Why eating ice cream gives you brain freezeMay cause changes in the brain's blood flow
Scientists think they know why eating something frozen such as an ice lolly or ice cream can cause a sudden excruciating headache, often called brain freeze.
That ice cream headache, or sphenopalatine ganglioneuralgia as it is known to scientists, is caused by changes in the blood flow in the brain when chilled foods quickly come into contact with the mouth's upper palate, according to a new study.
Previous research has found that migraine sufferers are more prone to brain freeze than others who don't get migraines, suggesting that the two types of headache might have some type of common mechanism. Studying how brain freeze occurs may give new insights into the mechanisms behind other types of headaches such as migraines, and could lead to new treatments for them, the researchers said.
[Related feature: Five surprising headache triggers]
In the study, scientists from the National University in Galway and Harvard Medical School deliberately induced brain freeze in 13 healthy volunteers by asking them to sip ice water through a straw pressed against their upper palate. The experiment was also repeated using water at room temperature.
As the volunteers did this, the researchers monitored the blood flow in the brain arteries using transcranial Doppler - a type of ultrasound.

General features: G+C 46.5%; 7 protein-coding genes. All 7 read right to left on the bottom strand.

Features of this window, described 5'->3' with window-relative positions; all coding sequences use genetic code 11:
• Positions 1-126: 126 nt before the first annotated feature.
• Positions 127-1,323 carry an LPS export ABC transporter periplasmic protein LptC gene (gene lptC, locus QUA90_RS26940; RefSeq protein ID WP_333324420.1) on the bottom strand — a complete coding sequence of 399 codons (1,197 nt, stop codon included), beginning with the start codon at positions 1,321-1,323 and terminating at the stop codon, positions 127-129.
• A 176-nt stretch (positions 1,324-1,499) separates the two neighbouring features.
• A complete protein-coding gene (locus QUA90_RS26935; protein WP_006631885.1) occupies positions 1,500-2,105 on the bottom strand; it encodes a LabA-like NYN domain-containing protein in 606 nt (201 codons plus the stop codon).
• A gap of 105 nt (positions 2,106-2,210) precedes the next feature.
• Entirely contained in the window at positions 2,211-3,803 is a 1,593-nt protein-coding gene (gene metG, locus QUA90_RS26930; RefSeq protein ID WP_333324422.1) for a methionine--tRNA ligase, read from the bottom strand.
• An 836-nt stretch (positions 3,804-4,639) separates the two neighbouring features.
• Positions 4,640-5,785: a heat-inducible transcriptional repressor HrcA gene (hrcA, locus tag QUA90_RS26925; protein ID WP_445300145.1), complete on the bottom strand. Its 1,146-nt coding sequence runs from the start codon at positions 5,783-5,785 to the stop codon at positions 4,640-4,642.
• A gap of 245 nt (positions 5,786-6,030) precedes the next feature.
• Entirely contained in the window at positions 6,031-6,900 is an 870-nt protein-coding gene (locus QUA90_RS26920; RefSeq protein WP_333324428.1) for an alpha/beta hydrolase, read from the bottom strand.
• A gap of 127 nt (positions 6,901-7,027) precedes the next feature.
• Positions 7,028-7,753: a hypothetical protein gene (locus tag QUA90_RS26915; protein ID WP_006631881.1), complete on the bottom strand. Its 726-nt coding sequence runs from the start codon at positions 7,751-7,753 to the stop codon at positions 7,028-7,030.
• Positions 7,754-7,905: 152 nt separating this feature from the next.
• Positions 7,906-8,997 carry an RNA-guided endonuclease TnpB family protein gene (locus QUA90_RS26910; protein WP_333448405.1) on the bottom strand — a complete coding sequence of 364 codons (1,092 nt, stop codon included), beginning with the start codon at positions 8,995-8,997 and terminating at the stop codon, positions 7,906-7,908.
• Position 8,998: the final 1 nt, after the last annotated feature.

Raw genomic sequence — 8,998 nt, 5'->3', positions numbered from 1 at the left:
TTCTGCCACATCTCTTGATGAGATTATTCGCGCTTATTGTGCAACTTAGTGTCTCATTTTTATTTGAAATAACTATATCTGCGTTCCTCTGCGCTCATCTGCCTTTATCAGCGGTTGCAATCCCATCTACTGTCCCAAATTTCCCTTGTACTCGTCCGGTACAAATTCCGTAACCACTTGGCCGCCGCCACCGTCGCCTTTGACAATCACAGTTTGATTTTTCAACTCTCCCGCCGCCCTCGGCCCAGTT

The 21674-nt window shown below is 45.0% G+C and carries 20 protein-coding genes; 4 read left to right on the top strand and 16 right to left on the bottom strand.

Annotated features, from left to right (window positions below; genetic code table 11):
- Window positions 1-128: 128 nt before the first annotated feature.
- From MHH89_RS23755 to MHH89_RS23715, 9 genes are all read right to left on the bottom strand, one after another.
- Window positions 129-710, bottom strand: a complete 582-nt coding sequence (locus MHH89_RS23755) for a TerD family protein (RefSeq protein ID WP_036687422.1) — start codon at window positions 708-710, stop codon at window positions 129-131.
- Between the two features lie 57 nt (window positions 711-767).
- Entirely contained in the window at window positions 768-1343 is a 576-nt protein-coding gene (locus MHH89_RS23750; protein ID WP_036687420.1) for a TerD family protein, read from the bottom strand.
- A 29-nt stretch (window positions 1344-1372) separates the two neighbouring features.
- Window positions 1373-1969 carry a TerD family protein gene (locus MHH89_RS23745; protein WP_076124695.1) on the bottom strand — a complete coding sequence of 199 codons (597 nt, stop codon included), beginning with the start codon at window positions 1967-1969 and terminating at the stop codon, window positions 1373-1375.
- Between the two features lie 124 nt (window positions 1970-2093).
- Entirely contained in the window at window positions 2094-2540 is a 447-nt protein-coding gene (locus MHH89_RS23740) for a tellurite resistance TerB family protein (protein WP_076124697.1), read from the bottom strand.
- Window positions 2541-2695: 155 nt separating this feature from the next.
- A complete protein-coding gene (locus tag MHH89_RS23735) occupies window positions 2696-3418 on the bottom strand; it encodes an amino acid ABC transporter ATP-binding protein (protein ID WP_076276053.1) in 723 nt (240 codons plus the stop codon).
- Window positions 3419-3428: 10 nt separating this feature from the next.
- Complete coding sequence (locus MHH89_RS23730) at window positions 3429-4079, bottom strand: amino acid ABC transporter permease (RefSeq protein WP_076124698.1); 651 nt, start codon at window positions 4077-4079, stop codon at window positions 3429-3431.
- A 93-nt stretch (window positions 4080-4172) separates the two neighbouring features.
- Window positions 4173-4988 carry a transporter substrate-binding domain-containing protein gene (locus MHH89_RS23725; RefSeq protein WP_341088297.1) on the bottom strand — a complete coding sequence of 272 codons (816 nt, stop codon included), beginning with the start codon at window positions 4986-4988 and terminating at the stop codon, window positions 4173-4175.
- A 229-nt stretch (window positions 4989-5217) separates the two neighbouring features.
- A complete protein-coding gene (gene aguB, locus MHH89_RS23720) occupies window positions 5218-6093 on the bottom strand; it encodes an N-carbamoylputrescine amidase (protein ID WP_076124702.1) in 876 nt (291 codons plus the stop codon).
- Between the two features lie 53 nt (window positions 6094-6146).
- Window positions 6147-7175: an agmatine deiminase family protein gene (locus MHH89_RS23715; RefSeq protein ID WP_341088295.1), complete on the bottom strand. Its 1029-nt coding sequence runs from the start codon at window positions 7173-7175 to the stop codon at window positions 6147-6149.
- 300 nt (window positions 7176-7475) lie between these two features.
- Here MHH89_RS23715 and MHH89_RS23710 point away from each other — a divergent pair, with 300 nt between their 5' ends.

The volunteers were asked to raise their hand when they experience the pain of brain freeze, and to do so again when the pain receded.
The ultrasound revealed that one artery in particular, called the anterior cerebral artery, dilated rapidly and flooded the brain with blood when the volunteers felt pain. Soon after the dilation occurred, the same blood vessel constricted as the volunteers pain receded.
The researchers said that the dilation and constriction of the cerebral artery may be a type of self-defence mechanism for the brain in response to severe cold.
"The brain is one of the relatively important organs in the body, and it needs to be working all the time," said study co-author Jorge Serrador of Harvard Medical School.
"It's fairly sensitive to temperature, so vasodilation might be moving warm blood inside tissue to make sure the brain stays warm."
But because the skull is a closed structure, the sudden influx of blood could raise pressure and induce pain. And when the blood vessels start constricting again, it may be a way to bring pressure down in the brain before it reaches dangerous levels, Dr Serrador said.
He added that similar alterations in blood flow could be at work in migraines, post traumatic headaches, and other headache types.
If further studies confirm the research, then drugs that block the sudden dilation of these blood vessels or others that prevent them from restricting may help to treat these types of headaches.
The study findings were presented at the meeting Experimental Biology 2012 in San Diego.
This article was published on Mon 23 April 2012
Image © Mike Kiev - Fotolia.com
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